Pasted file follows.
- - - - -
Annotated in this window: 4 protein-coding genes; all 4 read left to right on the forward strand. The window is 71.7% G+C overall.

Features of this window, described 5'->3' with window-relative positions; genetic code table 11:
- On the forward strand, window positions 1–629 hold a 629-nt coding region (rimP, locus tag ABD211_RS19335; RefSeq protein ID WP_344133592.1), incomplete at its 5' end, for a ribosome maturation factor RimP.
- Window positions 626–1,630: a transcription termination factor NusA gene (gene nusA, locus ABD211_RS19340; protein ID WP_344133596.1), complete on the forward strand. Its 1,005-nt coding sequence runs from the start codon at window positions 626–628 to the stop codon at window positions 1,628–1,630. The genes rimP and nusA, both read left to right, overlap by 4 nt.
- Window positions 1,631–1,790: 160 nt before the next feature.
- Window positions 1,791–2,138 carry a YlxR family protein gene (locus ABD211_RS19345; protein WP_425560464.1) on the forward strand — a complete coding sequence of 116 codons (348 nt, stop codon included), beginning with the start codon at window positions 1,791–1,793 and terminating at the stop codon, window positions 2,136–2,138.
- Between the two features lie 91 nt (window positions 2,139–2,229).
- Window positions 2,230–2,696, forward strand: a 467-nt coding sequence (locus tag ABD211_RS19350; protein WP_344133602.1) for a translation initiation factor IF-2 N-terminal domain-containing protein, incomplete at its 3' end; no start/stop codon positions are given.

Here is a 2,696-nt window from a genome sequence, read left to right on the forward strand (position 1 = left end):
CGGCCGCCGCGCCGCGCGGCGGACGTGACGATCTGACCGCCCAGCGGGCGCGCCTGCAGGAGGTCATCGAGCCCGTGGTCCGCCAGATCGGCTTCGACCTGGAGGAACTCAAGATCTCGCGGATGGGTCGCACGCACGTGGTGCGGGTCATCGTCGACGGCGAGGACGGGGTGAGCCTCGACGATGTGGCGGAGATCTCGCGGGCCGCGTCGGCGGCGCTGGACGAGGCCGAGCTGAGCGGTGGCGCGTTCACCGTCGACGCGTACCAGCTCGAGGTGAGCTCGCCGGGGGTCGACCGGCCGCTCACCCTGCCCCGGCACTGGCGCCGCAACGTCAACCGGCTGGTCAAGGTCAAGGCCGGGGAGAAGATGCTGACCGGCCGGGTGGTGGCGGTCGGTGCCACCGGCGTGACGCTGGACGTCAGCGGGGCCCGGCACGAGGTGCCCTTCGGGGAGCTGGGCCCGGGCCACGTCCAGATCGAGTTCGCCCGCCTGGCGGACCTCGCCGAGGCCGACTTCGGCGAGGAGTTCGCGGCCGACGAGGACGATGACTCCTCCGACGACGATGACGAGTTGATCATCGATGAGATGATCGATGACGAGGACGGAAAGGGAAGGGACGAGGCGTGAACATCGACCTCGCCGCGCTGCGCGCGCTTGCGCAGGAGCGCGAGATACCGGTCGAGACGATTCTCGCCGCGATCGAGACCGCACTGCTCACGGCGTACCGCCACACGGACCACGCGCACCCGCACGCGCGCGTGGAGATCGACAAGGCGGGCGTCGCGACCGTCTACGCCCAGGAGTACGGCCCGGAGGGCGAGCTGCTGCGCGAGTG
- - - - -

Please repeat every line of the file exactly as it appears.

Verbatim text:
Annotated in this window: 4 protein-coding genes; all 4 read left to right on the forward strand. The window is 71.7% G+C overall.

Features of this window, described 5'->3' with window-relative positions; genetic code table 11:
- On the forward strand, window positions 1–629 hold a 629-nt coding region (rimP, locus tag ABD211_RS19335; RefSeq protein ID WP_344133592.1), incomplete at its 5' end, for a ribosome maturation factor RimP.
- Window positions 626–1,630: a transcription termination factor NusA gene (gene nusA, locus ABD211_RS19340; protein ID WP_344133596.1), complete on the forward strand. Its 1,005-nt coding sequence runs from the start codon at window positions 626–628 to the stop codon at window positions 1,628–1,630. The genes rimP and nusA, both read left to right, overlap by 4 nt.
- Window positions 1,631–1,790: 160 nt before the next feature.
- Window positions 1,791–2,138 carry a YlxR family protein gene (locus ABD211_RS19345; protein WP_425560464.1) on the forward strand — a complete coding sequence of 116 codons (348 nt, stop codon included), beginning with the start codon at window positions 1,791–1,793 and terminating at the stop codon, window positions 2,136–2,138.
- Between the two features lie 91 nt (window positions 2,139–2,229).
- Window positions 2,230–2,696, forward strand: a 467-nt coding sequence (locus tag ABD211_RS19350; protein WP_344133602.1) for a translation initiation factor IF-2 N-terminal domain-containing protein, incomplete at its 3' end; no start/stop codon positions are given.

Here is a 2,696-nt window from a genome sequence, read left to right on the forward strand (position 1 = left end):
CGGCCGCCGCGCCGCGCGGCGGACGTGACGATCTGACCGCCCAGCGGGCGCGCCTGCAGGAGGTCATCGAGCCCGTGGTCCGCCAGATCGGCTTCGACCTGGAGGAACTCAAGATCTCGCGGATGGGTCGCACGCACGTGGTGCGGGTCATCGTCGACGGCGAGGACGGGGTGAGCCTCGACGATGTGGCGGAGATCTCGCGGGCCGCGTCGGCGGCGCTGGACGAGGCCGAGCTGAGCGGTGGCGCGTTCACCGTCGACGCGTACCAGCTCGAGGTGAGCTCGCCGGGGGTCGACCGGCCGCTCACCCTGCCCCGGCACTGGCGCCGCAACGTCAACCGGCTGGTCAAGGTCAAGGCCGGGGAGAAGATGCTGACCGGCCGGGTGGTGGCGGTCGGTGCCACCGGCGTGACGCTGGACGTCAGCGGGGCCCGGCACGAGGTGCCCTTCGGGGAGCTGGGCCCGGGCCACGTCCAGATCGAGTTCGCCCGCCTGGCGGACCTCGCCGAGGCCGACTTCGGCGAGGAGTTCGCGGCCGACGAGGACGATGACTCCTCCGACGACGATGACGAGTTGATCATCGATGAGATGATCGATGACGAGGACGGAAAGGGAAGGGACGAGGCGTGAACATCGACCTCGCCGCGCTGCGCGCGCTTGCGCAGGAGCGCGAGATACCGGTCGAGACGATTCTCGCCGCGATCGAGACCGCACTGCTCACGGCGTACCGCCACACGGACCACGCGCACCCGCACGCGCGCGTGGAGATCGACAAGGCGGGCGTCGCGACCGTCTACGCCCAGGAGTACGGCCCGGAGGGCGAGCTGCTGCGCGAGTG